I am currently reading my way through a long list of science fiction and fantasy titles. (http://www.npr.org/2011/08/07/138938145/science-fiction-and-fantasy-finalists if you are interested in the list).
On a freezing Christmas Eve in 1879, a forensic psychic reader is summoned from her Baker Street lodgings to the scene of a questionable death. Alexandrina Victoria Pendlebury (named after her godmother, the current Queen of England) is adamant that the death in question is a magically compromised murder and not a suicide, as the police had assumed, after the shocking revelation contained by the body in question, Alex must put her personal loss aside to uncover the deeper issues at stake, before more bodies turn up.
Turning to some choice allies—the handsome, prescient Lieutenant Brooks, the brilliant, enigmatic Lord Desmond, and her rapscallion cousin James—Alex will have to marshal all of her magical and mental acumen to save Queen and Country from a shadowy threat. Our singular heroine is caught up in this rousing gaslamp adventure of cloaked assassins, meddlesome family, and dark magic.
***2018 Summer of Spies***
Recommended for fans of the Victorian lady detective form of fantasy.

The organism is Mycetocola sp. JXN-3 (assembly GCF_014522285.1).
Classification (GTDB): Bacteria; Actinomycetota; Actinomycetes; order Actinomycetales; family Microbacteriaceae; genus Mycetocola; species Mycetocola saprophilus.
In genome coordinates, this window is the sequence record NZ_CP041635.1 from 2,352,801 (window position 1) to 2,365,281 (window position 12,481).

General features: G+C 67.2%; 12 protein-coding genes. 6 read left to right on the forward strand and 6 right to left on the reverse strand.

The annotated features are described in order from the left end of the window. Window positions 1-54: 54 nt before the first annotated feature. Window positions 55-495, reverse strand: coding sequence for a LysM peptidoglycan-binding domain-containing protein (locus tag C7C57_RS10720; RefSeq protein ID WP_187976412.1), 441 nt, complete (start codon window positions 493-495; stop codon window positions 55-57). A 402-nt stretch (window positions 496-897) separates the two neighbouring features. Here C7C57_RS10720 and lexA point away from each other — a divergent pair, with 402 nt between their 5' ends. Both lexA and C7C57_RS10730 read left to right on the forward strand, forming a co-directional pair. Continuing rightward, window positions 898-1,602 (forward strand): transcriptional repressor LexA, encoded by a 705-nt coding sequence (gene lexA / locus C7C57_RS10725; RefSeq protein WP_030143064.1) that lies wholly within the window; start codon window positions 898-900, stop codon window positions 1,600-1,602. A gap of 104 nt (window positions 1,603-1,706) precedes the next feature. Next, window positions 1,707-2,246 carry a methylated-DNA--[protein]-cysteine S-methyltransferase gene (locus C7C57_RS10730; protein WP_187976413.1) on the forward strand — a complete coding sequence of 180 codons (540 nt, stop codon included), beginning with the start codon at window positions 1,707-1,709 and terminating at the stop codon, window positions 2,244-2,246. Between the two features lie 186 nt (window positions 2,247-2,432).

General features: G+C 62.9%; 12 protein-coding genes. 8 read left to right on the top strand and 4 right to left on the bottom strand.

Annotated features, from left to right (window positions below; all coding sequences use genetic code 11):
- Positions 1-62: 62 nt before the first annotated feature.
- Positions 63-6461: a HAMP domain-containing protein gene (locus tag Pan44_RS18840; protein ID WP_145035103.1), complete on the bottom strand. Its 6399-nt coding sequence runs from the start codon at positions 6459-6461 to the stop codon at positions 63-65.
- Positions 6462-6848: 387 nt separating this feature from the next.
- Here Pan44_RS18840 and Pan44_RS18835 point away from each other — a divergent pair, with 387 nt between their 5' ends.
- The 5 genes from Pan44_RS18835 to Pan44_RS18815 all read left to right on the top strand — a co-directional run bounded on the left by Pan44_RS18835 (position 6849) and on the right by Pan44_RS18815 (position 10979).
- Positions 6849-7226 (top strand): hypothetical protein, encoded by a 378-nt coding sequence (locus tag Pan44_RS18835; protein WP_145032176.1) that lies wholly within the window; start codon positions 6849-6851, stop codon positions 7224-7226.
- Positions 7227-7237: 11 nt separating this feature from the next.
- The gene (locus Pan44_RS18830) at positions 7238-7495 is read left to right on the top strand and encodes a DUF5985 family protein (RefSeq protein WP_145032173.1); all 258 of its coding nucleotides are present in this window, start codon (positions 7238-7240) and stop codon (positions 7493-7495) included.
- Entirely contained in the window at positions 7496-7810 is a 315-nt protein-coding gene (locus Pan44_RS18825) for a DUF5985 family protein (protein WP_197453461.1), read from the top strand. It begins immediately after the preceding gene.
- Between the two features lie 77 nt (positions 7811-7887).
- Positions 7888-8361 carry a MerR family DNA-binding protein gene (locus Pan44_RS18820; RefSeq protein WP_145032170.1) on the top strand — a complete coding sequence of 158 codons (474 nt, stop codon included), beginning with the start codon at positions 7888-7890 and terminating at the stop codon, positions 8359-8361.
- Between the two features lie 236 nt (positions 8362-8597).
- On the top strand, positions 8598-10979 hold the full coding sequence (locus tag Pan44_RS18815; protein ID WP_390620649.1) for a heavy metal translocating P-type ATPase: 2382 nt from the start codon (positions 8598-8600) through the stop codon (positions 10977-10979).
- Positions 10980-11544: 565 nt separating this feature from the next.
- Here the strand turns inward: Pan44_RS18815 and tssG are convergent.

I’m not necessarily the biggest fan of the steampunk subgenre, although I seem to be warming up to that category as I read more of it. This novel is one of those best suited to my particular tastes in fantasy.
I chose it partly because of the series title, Her Majesty’s Psychic Service. It is definitely a mystery with a dollop of romance—I’d been hoping for something spy related, from that series title. But there was enough intrigue that I’m still counting it towards my Summer of Spies.
I loved the family complications that the heroine, Alex Pendlebury, coped with throughout the story and the workplace machinations that also had to be factored into her calculations. Operating on the theory that forgiveness is easier to get than permission, Alex shows a lot of initiative on the investigation, aided by the sometimes-prescient always-handsome Lieutenant Brooks.
As Patricia Briggs wrote in her blurb for the book, there is “Murder, mayhem and tea.” If you like alternate-history Victorian adventure with witty banter and paranormal talents, this is the book for you. Now I am just crossing my fingers that Ms. Elrod will be publishing another volume in the series eventually.